B2B Payments in 3 Years. Check or ACH?

Jul 20, 2017

In recent years, the payments industry has witnessed some dramatic developments. New technologies aimed at facilitating payments appear in the market and going mobile accounts for a lot of innovation.

According to 2016 AFP Electronic Payments Survey, 51% of companies’ B2B payments were still being made by check. Smaller companies generating less than $1 billion revenue annually and companies with up to 1.000 B2B payments per month were more likely to use checks to disburse payments as compared to other companies.

Results by the Credit Research Foundation

The Credit Research Foundation has recently reported the results from a first-quarter survey. This is a non-profit association of credit and accounts-receivable executives, with support from ACH governing body NACHA ─ The Electronic Payments Association. The CRF survey included 130 US member at companies generating $100 million to over $1 billion in annual revenues and operating in various industries.

According to the CRF survey, checks now represent nearly half of B2B payments. However, their share is expected to go down to 34% by 2020 since ACH (automated clearing house) payments will reach 45% from 32% of today’s B2B payments in the upcoming 3 years.

Rob Unger, senior director of corporate relations and product management at Herndon, Va.-based NACHA, says the major growth associated with ACH payments expected by credit and receivables professionals in 3 years is really notable. This means the importance of ACH payments to support growing needs and goals of businesses is increasing. The thing that they’re electronic makes them more cost-effective as compared to other payment options. Moreover, they are received quickly. Both accounts-payable and accounts-receivable professionals are becoming more and more interested in ACH payments.

If you’re looking for a reputable payment processor that offers ACH check processing, emerchantbroker.com can be the best option. EMB is voted the nation’s #1 high risk processor and is also a respectable business loan provider. EMB has an A+ rating with the BBB and is rated A by Card Payment Options. Moreover, EMB is named one of Inc. 500’s Fastest Growing Companies of 2016.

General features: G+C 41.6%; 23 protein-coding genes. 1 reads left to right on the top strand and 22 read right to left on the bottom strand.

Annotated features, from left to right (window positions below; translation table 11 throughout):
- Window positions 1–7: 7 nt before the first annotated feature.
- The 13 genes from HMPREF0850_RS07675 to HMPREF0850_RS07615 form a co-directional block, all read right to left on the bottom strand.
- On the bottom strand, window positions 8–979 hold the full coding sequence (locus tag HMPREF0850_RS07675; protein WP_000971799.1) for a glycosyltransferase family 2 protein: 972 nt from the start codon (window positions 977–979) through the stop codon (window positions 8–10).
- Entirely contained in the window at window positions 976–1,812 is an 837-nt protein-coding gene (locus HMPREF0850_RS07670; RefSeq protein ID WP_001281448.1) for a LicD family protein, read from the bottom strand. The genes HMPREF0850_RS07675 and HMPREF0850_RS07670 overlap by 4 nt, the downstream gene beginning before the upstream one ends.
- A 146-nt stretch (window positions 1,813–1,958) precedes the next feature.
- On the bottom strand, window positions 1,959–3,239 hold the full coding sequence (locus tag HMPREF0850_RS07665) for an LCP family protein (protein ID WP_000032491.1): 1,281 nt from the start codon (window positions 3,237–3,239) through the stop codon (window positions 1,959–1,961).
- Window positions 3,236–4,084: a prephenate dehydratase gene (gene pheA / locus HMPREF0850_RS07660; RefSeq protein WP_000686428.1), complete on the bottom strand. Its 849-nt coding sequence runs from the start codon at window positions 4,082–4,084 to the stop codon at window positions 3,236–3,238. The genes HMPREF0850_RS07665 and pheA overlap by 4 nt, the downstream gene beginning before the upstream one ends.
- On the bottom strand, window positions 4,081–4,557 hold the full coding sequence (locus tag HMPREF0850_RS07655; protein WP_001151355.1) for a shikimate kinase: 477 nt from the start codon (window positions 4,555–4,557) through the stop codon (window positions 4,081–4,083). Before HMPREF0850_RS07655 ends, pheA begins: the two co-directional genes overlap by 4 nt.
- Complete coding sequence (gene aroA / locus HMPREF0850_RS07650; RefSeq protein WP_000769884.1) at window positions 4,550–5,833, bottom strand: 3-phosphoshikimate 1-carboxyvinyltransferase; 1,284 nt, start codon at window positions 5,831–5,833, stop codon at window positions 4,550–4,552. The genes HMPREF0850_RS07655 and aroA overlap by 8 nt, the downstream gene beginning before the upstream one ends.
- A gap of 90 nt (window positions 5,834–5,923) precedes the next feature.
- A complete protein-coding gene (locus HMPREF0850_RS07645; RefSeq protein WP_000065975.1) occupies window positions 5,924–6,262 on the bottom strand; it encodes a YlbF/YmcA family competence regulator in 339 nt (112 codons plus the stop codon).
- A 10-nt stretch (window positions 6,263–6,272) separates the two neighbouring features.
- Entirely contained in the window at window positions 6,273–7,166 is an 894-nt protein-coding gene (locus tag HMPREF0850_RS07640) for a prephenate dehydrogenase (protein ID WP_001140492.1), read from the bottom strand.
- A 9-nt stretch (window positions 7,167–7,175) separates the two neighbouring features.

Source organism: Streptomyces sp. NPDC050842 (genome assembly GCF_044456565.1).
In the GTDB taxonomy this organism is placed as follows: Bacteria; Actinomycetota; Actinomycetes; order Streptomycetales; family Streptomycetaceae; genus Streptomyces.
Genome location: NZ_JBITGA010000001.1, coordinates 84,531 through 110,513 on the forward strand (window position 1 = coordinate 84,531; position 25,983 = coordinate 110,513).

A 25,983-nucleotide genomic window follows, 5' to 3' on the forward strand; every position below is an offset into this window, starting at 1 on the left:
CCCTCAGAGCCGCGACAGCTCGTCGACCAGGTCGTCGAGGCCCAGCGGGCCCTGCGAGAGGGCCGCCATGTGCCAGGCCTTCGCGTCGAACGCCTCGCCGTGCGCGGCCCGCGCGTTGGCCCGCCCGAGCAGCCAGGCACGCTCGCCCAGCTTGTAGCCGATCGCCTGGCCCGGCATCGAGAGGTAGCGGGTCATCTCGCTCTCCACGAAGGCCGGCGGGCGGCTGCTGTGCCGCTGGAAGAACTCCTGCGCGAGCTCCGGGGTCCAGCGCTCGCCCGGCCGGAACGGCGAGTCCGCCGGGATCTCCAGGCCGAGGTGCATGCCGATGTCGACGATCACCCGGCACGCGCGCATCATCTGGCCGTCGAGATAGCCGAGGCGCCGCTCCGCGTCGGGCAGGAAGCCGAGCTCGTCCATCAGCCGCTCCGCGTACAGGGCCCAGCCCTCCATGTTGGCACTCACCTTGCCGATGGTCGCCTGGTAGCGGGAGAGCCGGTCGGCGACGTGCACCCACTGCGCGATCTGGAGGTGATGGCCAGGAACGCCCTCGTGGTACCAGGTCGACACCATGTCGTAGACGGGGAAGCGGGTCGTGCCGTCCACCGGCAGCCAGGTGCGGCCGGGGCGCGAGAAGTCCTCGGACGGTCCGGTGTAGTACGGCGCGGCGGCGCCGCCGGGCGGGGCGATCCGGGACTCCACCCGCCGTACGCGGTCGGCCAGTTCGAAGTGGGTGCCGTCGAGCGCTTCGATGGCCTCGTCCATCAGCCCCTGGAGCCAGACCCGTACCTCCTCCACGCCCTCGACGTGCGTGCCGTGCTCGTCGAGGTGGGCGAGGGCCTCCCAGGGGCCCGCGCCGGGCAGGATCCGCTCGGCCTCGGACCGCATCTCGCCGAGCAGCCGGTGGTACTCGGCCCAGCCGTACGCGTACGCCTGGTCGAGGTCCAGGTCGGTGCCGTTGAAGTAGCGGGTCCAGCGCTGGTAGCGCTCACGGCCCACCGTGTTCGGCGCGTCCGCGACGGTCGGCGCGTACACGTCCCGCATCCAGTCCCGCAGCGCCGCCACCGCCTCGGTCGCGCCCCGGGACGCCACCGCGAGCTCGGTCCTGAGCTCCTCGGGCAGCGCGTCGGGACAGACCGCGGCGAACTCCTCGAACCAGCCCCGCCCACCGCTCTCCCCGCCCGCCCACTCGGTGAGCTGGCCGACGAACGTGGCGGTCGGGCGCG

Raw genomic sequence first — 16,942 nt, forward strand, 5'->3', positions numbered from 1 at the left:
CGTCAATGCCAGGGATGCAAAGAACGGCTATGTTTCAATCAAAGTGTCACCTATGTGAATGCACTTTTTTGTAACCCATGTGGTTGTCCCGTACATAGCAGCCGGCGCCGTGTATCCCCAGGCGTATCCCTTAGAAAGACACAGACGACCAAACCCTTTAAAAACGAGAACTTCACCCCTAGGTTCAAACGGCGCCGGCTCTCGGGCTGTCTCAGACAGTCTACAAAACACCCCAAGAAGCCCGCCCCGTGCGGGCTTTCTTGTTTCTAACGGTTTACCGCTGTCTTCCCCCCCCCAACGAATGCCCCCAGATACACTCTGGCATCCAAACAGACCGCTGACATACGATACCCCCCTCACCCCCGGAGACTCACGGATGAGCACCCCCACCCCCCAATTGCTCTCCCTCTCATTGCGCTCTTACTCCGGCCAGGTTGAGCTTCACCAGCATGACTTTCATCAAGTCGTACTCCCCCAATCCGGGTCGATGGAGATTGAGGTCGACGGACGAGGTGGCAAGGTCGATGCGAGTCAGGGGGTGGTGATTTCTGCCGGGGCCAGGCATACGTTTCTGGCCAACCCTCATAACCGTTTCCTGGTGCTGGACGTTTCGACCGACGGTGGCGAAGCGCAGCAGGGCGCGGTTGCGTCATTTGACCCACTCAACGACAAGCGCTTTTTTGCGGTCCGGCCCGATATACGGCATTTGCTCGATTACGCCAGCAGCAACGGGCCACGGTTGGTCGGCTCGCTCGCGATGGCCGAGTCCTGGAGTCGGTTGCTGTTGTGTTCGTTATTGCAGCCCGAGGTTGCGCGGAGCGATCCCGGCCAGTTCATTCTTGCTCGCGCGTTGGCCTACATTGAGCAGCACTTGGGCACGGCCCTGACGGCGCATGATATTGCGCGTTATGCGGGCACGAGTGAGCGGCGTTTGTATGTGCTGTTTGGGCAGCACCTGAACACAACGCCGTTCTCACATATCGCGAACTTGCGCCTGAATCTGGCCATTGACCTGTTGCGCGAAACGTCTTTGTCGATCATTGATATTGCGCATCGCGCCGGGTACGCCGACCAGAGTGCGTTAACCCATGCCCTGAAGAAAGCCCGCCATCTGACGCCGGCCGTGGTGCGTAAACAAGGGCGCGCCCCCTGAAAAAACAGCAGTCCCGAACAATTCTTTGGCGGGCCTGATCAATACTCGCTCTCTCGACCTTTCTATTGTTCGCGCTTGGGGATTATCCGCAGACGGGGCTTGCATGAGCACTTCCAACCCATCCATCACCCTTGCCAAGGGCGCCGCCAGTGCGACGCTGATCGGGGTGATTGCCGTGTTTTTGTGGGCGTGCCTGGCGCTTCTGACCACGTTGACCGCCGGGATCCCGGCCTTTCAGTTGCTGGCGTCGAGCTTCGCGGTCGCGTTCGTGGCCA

The CRF survey results also show:

  • Cards will capture 12.5% of B2B payments by 2020. This is up from the existing 11% and 8% in 2014.
  • Cash and wire transactions will take 8.5% of payments in 3 years as compared to 8% in 2017 and 7% in 2014.
  • The ACH was the preferred method of receiving payments for almost 80% of the survey participants.
  • 45% of them reported some of their customers weren’t able to send ACH payments.
  • 34% said even though their customers were capable of sending ACH payments, they didn’t send remittance with them in a proper way.
  • 21% didn’t have the necessary systems or resources to use the ACH effectively.

Taking all this into account, you should find a reputable payment processor like EMB to apply for ACH payment processing so to be able to take your business to the next level.


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Having a merchant account allows an account holder to take advantage of merchant cash advances. When a merchant is approved for an advance, the business agrees to receive a lump sum of cash in exchange for an agreed-upon percentage of future credit card sales.

Pricing varies depending on the merchant’s industry, past credit card processing history, the type of business seeking the account, average ticket sales, and average transaction volumes.

Yes, EMB works with merchants who are building their credit, as well as those who have poor credit. EMB also approves merchants that have no credit card processing history and businesses that have lost their merchant accounts due to high chargebacks.

Several factors influence a merchant’s risk level. Though only one factor likely will not get a merchant classified as high risk, a combination of these may: business size, location, and industry, credit score, credit card processing history, a industry’s reputation for excessive chargebacks, a prior history of high chargeback ratios, and whether a merchant exclusively sells online.

Virtual terminals are stationed on a merchant’s website, making it easy for customers to make a payment or purchase online. Merchants or a payment processor can easily set up virtual terminals, so online businesses can accept credit and debit card and e-check transactions.

A merchant account is a business account with an acquiring bank. Without this business account, which actually works more like a line of credit, a merchant cannot accept and process credit and debit card transactions. Businesses need a merchant account to accept major credit cards via a static point-of-sale terminal, mobile card reader, or through a virtual payment gateway.

After filling out EMB’s simple online application and submitting any necessary, requested documents, many merchants get approved within 24 and 48 hours.

EMB specializes in working with high-risk merchants. EMB works with many merchants, including but not limited to businesses in these industries: gambling and gaming, adult entertainment, nutraceuticals, vaping and e-cigarettes, electronics, tech support, travel, high-end furniture, weight loss programs, calling cards, e-books and software, and telecommunications.

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